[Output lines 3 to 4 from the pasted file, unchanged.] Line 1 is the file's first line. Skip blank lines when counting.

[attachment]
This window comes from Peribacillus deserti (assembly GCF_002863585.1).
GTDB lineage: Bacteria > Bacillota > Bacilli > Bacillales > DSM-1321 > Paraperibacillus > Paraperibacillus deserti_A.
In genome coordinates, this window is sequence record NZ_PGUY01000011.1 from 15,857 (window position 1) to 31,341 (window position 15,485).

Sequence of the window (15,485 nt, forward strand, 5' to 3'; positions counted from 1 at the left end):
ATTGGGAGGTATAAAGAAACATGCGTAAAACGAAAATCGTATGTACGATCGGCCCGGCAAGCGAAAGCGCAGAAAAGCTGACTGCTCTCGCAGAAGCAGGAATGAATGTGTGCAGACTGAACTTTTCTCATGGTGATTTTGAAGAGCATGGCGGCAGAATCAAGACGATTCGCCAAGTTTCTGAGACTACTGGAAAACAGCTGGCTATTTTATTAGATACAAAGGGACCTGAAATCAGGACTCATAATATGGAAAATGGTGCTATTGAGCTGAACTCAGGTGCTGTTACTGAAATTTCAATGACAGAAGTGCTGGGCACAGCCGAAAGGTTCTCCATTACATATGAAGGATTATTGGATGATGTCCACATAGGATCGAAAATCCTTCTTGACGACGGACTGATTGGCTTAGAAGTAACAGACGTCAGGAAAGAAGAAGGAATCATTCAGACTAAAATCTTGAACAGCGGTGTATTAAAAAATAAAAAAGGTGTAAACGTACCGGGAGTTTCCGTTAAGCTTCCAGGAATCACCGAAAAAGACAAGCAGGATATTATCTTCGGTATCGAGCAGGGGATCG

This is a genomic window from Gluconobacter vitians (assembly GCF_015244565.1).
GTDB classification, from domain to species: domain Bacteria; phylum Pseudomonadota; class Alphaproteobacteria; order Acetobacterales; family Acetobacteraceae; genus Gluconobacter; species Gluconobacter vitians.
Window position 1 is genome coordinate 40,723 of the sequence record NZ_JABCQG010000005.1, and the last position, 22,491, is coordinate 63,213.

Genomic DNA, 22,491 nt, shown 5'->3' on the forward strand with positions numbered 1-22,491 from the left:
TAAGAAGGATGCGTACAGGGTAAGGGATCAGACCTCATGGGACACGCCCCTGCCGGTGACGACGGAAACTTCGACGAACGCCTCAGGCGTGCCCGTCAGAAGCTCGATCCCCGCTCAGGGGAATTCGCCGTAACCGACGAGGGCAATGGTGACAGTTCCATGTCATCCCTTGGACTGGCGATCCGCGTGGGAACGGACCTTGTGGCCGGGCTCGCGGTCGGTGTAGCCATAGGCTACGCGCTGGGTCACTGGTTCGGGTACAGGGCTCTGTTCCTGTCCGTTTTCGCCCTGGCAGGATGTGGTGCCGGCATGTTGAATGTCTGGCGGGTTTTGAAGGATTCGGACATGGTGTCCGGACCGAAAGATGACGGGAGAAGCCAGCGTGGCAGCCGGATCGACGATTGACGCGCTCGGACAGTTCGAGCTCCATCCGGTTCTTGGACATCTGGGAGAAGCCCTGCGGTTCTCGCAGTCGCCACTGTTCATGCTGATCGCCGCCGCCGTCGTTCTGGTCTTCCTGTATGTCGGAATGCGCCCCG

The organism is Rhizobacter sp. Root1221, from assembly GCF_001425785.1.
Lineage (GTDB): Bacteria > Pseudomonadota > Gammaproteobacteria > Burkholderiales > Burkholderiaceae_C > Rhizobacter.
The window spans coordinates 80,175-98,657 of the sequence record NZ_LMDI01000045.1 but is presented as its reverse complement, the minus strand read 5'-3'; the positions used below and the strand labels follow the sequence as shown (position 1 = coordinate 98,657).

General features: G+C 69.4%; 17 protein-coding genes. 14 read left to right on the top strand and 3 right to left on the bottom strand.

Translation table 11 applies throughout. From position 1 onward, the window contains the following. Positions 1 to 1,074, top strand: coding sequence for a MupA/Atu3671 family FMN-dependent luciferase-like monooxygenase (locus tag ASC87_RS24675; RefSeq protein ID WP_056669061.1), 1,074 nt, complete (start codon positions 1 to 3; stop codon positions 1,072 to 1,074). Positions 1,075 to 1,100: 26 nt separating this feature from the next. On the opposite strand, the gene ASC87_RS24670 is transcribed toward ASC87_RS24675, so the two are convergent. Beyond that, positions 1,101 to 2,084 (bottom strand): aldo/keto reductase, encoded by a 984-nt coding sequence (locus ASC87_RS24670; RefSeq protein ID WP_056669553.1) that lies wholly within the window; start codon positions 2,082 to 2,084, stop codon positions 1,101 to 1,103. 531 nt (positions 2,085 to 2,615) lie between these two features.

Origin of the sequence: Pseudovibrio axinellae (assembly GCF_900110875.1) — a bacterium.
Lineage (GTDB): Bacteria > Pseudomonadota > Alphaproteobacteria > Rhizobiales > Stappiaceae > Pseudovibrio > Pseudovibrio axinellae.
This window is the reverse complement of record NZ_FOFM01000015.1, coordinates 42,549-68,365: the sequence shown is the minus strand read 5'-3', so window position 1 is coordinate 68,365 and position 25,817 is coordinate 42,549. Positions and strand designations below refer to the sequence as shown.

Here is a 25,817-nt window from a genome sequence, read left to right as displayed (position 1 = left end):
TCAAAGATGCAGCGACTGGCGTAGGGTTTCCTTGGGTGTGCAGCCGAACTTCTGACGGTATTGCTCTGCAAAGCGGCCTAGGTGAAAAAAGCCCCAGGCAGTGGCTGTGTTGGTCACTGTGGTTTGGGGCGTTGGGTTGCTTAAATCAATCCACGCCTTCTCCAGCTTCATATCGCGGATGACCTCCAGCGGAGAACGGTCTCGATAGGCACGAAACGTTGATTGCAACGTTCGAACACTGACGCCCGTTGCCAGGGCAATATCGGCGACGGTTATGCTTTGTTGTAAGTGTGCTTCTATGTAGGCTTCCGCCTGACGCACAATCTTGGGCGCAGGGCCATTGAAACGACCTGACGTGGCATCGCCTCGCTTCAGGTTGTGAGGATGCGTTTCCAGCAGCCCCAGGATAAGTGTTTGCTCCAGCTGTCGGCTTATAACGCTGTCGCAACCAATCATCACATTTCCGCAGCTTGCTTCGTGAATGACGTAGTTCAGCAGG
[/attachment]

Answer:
In genome coordinates, this window is sequence record NZ_PGUY01000011.1 from 15,857 (window position 1) to 31,341 (window position 15,485).

Sequence of the window (15,485 nt, forward strand, 5' to 3'; positions counted from 1 at the left end):